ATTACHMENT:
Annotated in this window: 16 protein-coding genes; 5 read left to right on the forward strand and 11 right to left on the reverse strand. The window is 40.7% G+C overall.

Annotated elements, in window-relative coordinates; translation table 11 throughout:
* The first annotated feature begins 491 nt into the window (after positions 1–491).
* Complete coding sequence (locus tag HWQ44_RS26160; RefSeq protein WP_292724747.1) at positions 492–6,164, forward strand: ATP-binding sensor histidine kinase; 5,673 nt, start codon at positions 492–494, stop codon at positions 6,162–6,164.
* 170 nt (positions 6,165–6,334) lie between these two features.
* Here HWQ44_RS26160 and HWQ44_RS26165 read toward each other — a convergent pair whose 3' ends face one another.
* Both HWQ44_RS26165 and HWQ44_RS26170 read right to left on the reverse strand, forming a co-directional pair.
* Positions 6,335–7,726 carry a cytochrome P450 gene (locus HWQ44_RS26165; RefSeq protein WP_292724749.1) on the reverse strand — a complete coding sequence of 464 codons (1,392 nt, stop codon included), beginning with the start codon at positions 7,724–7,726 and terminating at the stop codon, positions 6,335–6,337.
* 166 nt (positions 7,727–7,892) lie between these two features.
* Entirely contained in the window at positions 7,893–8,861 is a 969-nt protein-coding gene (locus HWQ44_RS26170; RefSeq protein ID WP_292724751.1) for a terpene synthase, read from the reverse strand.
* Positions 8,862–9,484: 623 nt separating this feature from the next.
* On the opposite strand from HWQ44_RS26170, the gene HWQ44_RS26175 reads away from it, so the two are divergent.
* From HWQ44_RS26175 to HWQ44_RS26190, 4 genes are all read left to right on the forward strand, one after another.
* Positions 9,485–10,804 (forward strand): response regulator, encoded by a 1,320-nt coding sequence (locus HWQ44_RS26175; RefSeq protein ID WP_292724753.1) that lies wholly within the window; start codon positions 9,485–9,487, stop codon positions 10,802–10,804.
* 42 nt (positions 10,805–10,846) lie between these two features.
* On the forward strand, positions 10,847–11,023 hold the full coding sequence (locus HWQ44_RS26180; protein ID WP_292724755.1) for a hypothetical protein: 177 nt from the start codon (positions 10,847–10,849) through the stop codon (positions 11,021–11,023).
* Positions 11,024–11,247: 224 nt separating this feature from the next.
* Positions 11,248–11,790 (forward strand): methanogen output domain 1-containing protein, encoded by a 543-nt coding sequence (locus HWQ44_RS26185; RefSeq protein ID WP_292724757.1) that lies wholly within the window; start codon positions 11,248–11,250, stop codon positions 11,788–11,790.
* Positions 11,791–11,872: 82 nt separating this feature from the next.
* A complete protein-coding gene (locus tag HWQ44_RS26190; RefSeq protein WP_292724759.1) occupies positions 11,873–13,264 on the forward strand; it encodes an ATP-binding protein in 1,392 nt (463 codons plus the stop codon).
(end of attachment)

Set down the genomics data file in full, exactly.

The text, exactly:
Annotated in this window: 16 protein-coding genes; 5 read left to right on the forward strand and 11 right to left on the reverse strand. The window is 40.7% G+C overall.

Annotated elements, in window-relative coordinates; translation table 11 throughout:
* The first annotated feature begins 491 nt into the window (after positions 1–491).
* Complete coding sequence (locus tag HWQ44_RS26160; RefSeq protein WP_292724747.1) at positions 492–6,164, forward strand: ATP-binding sensor histidine kinase; 5,673 nt, start codon at positions 492–494, stop codon at positions 6,162–6,164.
* 170 nt (positions 6,165–6,334) lie between these two features.
* Here HWQ44_RS26160 and HWQ44_RS26165 read toward each other — a convergent pair whose 3' ends face one another.
* Both HWQ44_RS26165 and HWQ44_RS26170 read right to left on the reverse strand, forming a co-directional pair.
* Positions 6,335–7,726 carry a cytochrome P450 gene (locus HWQ44_RS26165; RefSeq protein WP_292724749.1) on the reverse strand — a complete coding sequence of 464 codons (1,392 nt, stop codon included), beginning with the start codon at positions 7,724–7,726 and terminating at the stop codon, positions 6,335–6,337.
* 166 nt (positions 7,727–7,892) lie between these two features.
* Entirely contained in the window at positions 7,893–8,861 is a 969-nt protein-coding gene (locus HWQ44_RS26170; RefSeq protein ID WP_292724751.1) for a terpene synthase, read from the reverse strand.
* Positions 8,862–9,484: 623 nt separating this feature from the next.
* On the opposite strand from HWQ44_RS26170, the gene HWQ44_RS26175 reads away from it, so the two are divergent.
* From HWQ44_RS26175 to HWQ44_RS26190, 4 genes are all read left to right on the forward strand, one after another.
* Positions 9,485–10,804 (forward strand): response regulator, encoded by a 1,320-nt coding sequence (locus HWQ44_RS26175; RefSeq protein ID WP_292724753.1) that lies wholly within the window; start codon positions 9,485–9,487, stop codon positions 10,802–10,804.
* 42 nt (positions 10,805–10,846) lie between these two features.
* On the forward strand, positions 10,847–11,023 hold the full coding sequence (locus HWQ44_RS26180; protein ID WP_292724755.1) for a hypothetical protein: 177 nt from the start codon (positions 10,847–10,849) through the stop codon (positions 11,021–11,023).
* Positions 11,024–11,247: 224 nt separating this feature from the next.
* Positions 11,248–11,790 (forward strand): methanogen output domain 1-containing protein, encoded by a 543-nt coding sequence (locus HWQ44_RS26185; RefSeq protein ID WP_292724757.1) that lies wholly within the window; start codon positions 11,248–11,250, stop codon positions 11,788–11,790.
* Positions 11,791–11,872: 82 nt separating this feature from the next.
* A complete protein-coding gene (locus tag HWQ44_RS26190; RefSeq protein WP_292724759.1) occupies positions 11,873–13,264 on the forward strand; it encodes an ATP-binding protein in 1,392 nt (463 codons plus the stop codon).